Kevin Gates Connects With Bangers At Gramercy Theater

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Perhaps Kevin Gates doesn’t get as much credit as he should. You have multiple other artists — specifically Drake and Kanye West — subverting and disintegrating the image of the hard-as-diamond man. But what of Gates, who’s admittedly not as welcoming of a figure with that compass between his eyes and the two tattooed teardrops — usually a sign of some unspeakable sin? His background in bloodied concrete isn’t a secret, but what’s also his signature is his capricious sensibility and transparency that fluidly attaches to his songs’ sticky melodies and sneaky accessibility. While West and Drake’s appeal transformed into something more prolific, Gates’ remains humanistic, a trait that came through crystal clear in his New York concert last night (Aug. 20).

After a short wait following Chevy Woods’ set, Gates took the stage in New York City’s Gramercy Theater for his first ever headliner in the city. “I don’t get tired!” chanted a hungry, ready-to-consume crowd. A gothic Gates dressed in black straddled on to the stage with an unnerving normalcy and positioned himself as a singular figure to croak one of his most brooding cuts — “MYB” sans Starlito — while the Bread Winners Association crew backed him with their militaristic stance.

This was a misleading opener, however. This wasn’t going to be a night where Gates would awe his audience — too simple. Rather, he used his gravitational charisma to transform a theater into a communal environment, albeit a high-energy one. Gates has referred to the “audience” in interviews as “extended family.” If he’s family, Gates is the amicable uncle who pulls the young ones — the crowd, in this case — by the neck in a manner that’s both endearing and urgent, to let you know he means business before a conversation. Here, Gates’ hand is subbed out for an in-the-moment intensity. How else does one describe the crowd’s immediate response to when he suddenly tossed that mic stand to the side to bark “4:30 AM’s” most cathartic moment: “Where was you when I was slumped over?!/Gums hurting from a old bullet, in front the toilet while hunched over.”

Gates chanted, “I don’t get tired!”, which quickly revealed itself to be his M.O. than a simple calling card. He stopped periodically for an occasional shoutout to those seated in the back and to appreciate the New York crowd (“New York just don’t fuck with anybody”), but, for the most part, he tackled his bangers with a tight efficiency. Don’t just chalk this up to his known workmanship, though. The continuity was both therapeutic and a call to music as a universal communicator:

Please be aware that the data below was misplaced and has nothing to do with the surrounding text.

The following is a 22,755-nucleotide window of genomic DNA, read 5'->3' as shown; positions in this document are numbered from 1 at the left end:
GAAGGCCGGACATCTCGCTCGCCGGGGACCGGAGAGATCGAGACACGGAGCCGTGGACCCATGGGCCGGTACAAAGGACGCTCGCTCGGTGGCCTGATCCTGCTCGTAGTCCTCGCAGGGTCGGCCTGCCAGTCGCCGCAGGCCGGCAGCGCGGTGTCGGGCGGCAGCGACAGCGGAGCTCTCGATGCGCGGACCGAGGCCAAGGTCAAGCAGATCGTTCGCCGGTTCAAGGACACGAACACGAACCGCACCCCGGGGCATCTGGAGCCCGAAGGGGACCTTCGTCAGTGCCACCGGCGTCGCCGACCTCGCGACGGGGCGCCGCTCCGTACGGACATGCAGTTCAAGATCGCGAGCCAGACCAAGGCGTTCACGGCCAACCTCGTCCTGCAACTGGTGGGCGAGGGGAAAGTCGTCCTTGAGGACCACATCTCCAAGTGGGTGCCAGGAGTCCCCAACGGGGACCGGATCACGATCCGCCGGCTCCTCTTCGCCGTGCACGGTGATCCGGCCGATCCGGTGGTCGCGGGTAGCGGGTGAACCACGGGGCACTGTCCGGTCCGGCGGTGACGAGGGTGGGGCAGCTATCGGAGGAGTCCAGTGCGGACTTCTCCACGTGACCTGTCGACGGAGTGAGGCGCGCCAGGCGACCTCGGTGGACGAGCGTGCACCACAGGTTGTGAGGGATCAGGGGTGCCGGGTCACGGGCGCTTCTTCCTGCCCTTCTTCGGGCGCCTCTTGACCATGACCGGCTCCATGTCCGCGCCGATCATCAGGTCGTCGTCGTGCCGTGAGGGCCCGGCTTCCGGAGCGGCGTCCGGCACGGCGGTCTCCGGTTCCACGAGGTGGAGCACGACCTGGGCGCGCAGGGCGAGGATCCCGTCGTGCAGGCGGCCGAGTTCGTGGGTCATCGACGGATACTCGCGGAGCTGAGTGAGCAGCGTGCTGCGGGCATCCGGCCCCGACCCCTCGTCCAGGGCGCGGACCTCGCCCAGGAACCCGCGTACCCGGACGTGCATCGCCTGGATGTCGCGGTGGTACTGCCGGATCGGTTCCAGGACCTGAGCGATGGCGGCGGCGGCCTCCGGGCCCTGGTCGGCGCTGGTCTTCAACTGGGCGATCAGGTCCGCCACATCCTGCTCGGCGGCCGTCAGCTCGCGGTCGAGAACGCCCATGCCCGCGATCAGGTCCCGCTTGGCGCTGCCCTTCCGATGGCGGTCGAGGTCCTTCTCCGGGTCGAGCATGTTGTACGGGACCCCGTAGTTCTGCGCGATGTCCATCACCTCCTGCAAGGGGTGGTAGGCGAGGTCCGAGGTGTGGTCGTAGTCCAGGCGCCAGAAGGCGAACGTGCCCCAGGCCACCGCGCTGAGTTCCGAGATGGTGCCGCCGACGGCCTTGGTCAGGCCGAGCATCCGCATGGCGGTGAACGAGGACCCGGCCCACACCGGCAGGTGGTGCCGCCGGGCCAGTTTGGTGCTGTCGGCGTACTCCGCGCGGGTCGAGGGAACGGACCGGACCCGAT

Gates recalls coming home to nothing and his friend daring him to put him in the song after a car dispute. He performs “Smiling Faces,” which references the moment. The song cuts off. There’s slight disgust in his face. Next song.

During the sexual “Would You Mind?”, Gates temporarily undoes his belt as if he’s picturing a beauty in front of him. “Whoa,” a few folks respond. He means business. Next song.

Gates performs “Thinking With My Dick” after the faux-arousal. He’s noticeably enjoying himself. Gates is an intellectural, but he’s also a guy. Next song.

“Ohhh, he’s looking tired now,” a fan jokingly notes while Gates is taking a very short breather. He then pulls out banger, “Get Up On My Level.” He’s suddenly Achilles at the River Styx with BWA guarding his heel. Next song. (He would later take a sip of water: “I said I don’t get tired. “I ain’t say, ‘I don’t get thirsty.’” Fair.)

The crowd was with Gates throughout the duration of the performance. He made that connection physical when he jumped into the crowd after “Satellites.” Again, this was a communal space. He strolled to those seated in the back as “Out The Mud” blared from the speakers, which exploded with bass-heavy bacchanal — a constant trick during his songs’ climaxes.
Gates made his way to the left then back to the stage and again toward the back of the venue as the extended family continued to flock to his direction.

Gates performed “John Gotti” before saying his goodbye. “I love the fuck out ya’ll, New York!” He then sneaked through the exit. Somewhat anti-climactic, but he’ll be back for more.